US investigating whether Al-Qaeda number two killed in Syria

Al-Masri is a son-in-law of Qaeda founder Osama bin Laden

WASHINGTON - The American government is investigating whether Al-Qaeda's number two has been killed in Syria, an official said Tuesday, amid reports of a US strike in or around Idlib.
The official, who spoke on condition of anonymity, said that agencies were working to confirm whether Abu Khayr al-Masri is dead, in what would be a major counterterrorism coup for Donald Trump early in his presidency.
Al-Masri is a son-in-law of Qaeda founder Osama bin Laden and is believed to be deputy to the group's current leader Ayman al-Zawahiri.
"Certainly if the reports are true it would be welcome news," said Pentagon spokesman Navy Captain Jeff Davis.
Trump has put tackling so-called "radical Islamic extremism" at the top of his political agenda.
He is currently considering a review of the fight against the Islamic State group, aiming to intensify the campaign and is poised to revive efforts to ban travels from certain Muslim-majority countries.
The revised travel ban could come as early as Wednesday, White House officials said.
Egypt-born al-Masri, 59, is one of the most prominent figures in Al-Qaeda to have roots in the era before the September 11, 2001 attacks, according to the Soufan Group, a private security and intelligence consultancy.
"It was in al-Masri's guesthouse in Kabul, Afghanistan, that Khalid Sheikh Mohammed briefed top Al-Qaeda leaders about the planning of the September 11, 2001 attacks," the Soufan Group said.
His presence in Syria's northwestern Idlib underscores the importance that country has gained in Al-Qaeda's strategy, analysts said.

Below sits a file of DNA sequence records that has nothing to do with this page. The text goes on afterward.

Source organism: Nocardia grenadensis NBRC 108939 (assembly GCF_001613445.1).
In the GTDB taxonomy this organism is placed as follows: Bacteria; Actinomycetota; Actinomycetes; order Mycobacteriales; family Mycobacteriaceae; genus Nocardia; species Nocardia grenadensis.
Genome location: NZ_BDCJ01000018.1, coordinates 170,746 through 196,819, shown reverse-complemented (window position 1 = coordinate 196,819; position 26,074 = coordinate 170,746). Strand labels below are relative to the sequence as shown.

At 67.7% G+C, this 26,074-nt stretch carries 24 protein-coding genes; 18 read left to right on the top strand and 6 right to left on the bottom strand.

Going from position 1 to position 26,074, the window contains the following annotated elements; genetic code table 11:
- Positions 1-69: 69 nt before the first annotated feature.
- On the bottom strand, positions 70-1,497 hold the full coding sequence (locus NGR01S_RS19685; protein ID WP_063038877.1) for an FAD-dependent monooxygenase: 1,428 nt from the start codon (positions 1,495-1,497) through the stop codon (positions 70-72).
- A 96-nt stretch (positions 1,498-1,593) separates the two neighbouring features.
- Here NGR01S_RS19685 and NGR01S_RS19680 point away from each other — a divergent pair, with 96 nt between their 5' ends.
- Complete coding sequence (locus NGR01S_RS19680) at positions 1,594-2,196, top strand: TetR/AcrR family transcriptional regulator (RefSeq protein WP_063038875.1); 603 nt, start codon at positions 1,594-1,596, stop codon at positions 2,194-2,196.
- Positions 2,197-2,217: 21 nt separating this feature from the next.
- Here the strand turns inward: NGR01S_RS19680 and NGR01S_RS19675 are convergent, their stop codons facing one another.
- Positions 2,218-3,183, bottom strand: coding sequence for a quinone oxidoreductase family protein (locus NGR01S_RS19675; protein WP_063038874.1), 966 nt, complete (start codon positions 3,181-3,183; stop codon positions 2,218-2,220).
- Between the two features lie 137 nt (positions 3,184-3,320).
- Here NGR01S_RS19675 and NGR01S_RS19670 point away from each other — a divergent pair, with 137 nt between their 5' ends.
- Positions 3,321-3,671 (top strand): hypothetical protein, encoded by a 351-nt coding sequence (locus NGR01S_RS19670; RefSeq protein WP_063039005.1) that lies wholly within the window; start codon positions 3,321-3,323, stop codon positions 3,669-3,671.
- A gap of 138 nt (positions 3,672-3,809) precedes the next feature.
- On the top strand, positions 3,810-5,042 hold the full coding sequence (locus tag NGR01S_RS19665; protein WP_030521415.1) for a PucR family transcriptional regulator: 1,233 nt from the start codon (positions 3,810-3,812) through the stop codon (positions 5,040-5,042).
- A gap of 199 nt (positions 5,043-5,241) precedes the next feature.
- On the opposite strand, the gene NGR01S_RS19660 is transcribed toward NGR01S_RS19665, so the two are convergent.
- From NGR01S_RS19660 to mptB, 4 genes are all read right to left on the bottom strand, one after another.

Al-Masri, also known as Abdullah Muhammad Rajab Abdulrahman, joined Zawahiri in the Egyptian Islamic Jihad group in the 1980s before they enlisted with Bin Laden in the 1990s.
US intelligence believe al-Masri was involved in the 1998 bombings of US embassies in Kenya and Tanzania.
He was detained with several other Al-Qaeda figures in 2003 in Iran and held until 2015, when they were traded for the release of an Iranian diplomat who had been seized by Al-Qaeda's Yemen branch.
Charles Lister of the Middle East Institute said that if al-Masri's death is confirmed, would be the "biggest blow to Al-Qaeda since the killing of Nasir al-Wuhayshi in Yemen in June 2015."
Wuhayshi was the leader of Al-Qaeda in the Arabian Peninsula.
Lister described al-Masri as "jihadi royalty," as a longstanding member of Al-Qaeda's central Shura Council and "one of Ayman al-Zawahiri's closest long-time confidants."
His death would "almost certainly necessitate some form of response, whether from Syria or elsewhere in the world," he said.
According to Treasury Department sanctions al-Masri was previously responsible for coordinating Al-Qaeda's work "with other terrorist organizations."
He was born in the Nile Delta city of Kafr al-Shaykh in November 1957, in the midst of Gamal Abdel Nasser's rule.